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Bearing One’s Cross – (Luke 14)

Dante's Vision of Rachel and Leah Dante Gabrie...

Dante’s Vision of Rachel and Leah Dante Gabriel Rossetti, 1899 (Photo credit: Wikipedia)

In verse 25, Jesus is no longer at the house of the Pharisee, and “great crowds” were with Him. Then he turned to them and said “If anyone comes to me and does not hate his own father and mother and wife and children and brothers and sisters, yes, and even his own life, he cannot be my disciple.” Now obviously, Jesus is not teaching hate for our loved ones, and we all know that He is saying that our love for Him must take priority over everything and everyone else. So why not just say it that way? It was simply the way that the sentiment was expressed among the Jews of those and earlier times. It was used, for example, with relation to Jacob’s feelings for Leah and Rachel (Genesis 29:30-31),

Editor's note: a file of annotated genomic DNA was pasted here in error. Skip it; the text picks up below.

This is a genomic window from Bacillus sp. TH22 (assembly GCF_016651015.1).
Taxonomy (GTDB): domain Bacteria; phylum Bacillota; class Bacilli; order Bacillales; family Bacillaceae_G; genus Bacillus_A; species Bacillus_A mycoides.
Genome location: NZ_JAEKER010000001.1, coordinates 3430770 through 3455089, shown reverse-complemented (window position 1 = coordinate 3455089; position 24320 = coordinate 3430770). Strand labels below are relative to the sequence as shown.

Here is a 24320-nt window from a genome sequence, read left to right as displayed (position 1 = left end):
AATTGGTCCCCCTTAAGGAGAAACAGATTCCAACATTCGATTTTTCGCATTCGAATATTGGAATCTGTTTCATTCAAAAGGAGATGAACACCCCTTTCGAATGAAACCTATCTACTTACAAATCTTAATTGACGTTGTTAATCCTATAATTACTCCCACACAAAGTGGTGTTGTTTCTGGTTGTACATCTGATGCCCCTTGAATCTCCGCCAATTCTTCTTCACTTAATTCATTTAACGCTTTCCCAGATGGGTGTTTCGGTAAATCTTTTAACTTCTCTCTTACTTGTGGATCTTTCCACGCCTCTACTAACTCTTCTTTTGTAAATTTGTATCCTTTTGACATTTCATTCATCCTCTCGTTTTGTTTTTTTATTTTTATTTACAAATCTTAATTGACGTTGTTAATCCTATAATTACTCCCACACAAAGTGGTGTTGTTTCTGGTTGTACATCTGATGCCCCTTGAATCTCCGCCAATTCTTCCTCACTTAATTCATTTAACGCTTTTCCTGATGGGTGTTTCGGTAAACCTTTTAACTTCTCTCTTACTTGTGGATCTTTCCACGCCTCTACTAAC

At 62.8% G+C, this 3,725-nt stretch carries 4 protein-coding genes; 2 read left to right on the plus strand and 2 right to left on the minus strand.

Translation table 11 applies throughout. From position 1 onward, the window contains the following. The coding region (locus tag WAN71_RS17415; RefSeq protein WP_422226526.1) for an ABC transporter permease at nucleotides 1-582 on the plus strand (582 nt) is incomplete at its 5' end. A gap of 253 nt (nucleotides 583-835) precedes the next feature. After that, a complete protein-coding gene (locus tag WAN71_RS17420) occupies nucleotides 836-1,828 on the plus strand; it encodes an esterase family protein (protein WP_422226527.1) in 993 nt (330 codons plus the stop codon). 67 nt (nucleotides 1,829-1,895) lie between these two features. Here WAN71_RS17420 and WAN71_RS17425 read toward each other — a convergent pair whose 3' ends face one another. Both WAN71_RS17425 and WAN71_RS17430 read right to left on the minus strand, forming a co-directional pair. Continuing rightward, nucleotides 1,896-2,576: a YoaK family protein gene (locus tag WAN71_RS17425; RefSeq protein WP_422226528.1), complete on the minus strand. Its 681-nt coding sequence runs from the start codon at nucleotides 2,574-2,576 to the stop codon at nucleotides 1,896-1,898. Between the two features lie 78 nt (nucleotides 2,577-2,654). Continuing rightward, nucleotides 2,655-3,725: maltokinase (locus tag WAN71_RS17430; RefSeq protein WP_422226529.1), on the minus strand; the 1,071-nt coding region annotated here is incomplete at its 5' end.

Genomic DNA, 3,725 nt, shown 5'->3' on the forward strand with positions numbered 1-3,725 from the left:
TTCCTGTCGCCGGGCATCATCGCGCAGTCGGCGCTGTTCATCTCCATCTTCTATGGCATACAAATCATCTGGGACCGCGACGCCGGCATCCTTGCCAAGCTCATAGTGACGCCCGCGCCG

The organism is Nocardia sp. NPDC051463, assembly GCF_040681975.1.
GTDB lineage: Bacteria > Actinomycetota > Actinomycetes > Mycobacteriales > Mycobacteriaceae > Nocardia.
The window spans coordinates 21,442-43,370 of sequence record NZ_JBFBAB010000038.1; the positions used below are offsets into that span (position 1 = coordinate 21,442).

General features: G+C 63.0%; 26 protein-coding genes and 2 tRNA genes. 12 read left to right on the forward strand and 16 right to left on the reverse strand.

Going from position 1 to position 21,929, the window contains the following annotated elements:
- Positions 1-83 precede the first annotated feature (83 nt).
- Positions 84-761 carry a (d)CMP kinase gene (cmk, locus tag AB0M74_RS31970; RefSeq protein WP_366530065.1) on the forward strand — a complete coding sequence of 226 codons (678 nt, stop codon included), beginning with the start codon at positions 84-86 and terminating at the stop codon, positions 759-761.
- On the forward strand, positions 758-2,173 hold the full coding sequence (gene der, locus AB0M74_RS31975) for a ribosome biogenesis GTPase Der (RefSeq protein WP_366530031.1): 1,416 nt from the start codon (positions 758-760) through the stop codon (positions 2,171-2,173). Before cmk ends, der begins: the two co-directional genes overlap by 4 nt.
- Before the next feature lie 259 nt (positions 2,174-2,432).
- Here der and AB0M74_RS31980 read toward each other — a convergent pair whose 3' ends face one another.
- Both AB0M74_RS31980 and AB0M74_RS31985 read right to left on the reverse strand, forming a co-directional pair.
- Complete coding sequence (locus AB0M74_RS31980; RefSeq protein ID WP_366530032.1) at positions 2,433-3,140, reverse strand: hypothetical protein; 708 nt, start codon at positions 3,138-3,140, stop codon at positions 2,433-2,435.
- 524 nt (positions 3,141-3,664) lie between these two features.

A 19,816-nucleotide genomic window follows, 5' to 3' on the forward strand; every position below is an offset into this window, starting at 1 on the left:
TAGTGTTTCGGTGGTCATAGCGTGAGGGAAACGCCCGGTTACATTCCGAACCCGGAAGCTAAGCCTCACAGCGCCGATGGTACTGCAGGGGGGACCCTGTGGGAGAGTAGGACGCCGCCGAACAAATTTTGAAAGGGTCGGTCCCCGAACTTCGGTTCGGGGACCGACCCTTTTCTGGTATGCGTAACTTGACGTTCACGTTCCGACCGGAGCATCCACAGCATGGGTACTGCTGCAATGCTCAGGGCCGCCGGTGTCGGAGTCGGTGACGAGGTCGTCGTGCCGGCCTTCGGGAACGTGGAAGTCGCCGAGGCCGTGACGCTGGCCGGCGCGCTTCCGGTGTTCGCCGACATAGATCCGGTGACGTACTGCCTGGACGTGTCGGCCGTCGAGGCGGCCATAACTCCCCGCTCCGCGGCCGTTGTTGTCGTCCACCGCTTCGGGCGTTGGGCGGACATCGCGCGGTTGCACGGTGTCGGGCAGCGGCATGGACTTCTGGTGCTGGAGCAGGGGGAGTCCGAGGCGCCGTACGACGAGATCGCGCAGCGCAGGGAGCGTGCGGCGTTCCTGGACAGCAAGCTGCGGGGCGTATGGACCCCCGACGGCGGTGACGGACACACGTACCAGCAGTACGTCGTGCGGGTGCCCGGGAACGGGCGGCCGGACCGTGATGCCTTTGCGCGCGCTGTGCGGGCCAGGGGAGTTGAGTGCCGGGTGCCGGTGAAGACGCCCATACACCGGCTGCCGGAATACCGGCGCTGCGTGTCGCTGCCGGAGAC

And then Jesus says “whoever does not bear his own cross and come after me cannot be my disciple.” We sometimes hear others speak of some difficulty they have in their lives and refer to it as “the cross I bear.” But consider the people who Jesus was talking to here. For them, crucifixion was not simply some bizarre and barbaric practice one reads about in a book of history. It was the normal method of execution used in that day, and the punishment did not come after years and years of appeals and waiting. It came swiftly, and often.

English: Engraving of Jesus Christ on Golgotha.

English: Engraving of Jesus Christ on Golgotha. (Photo credit: Wikipedia)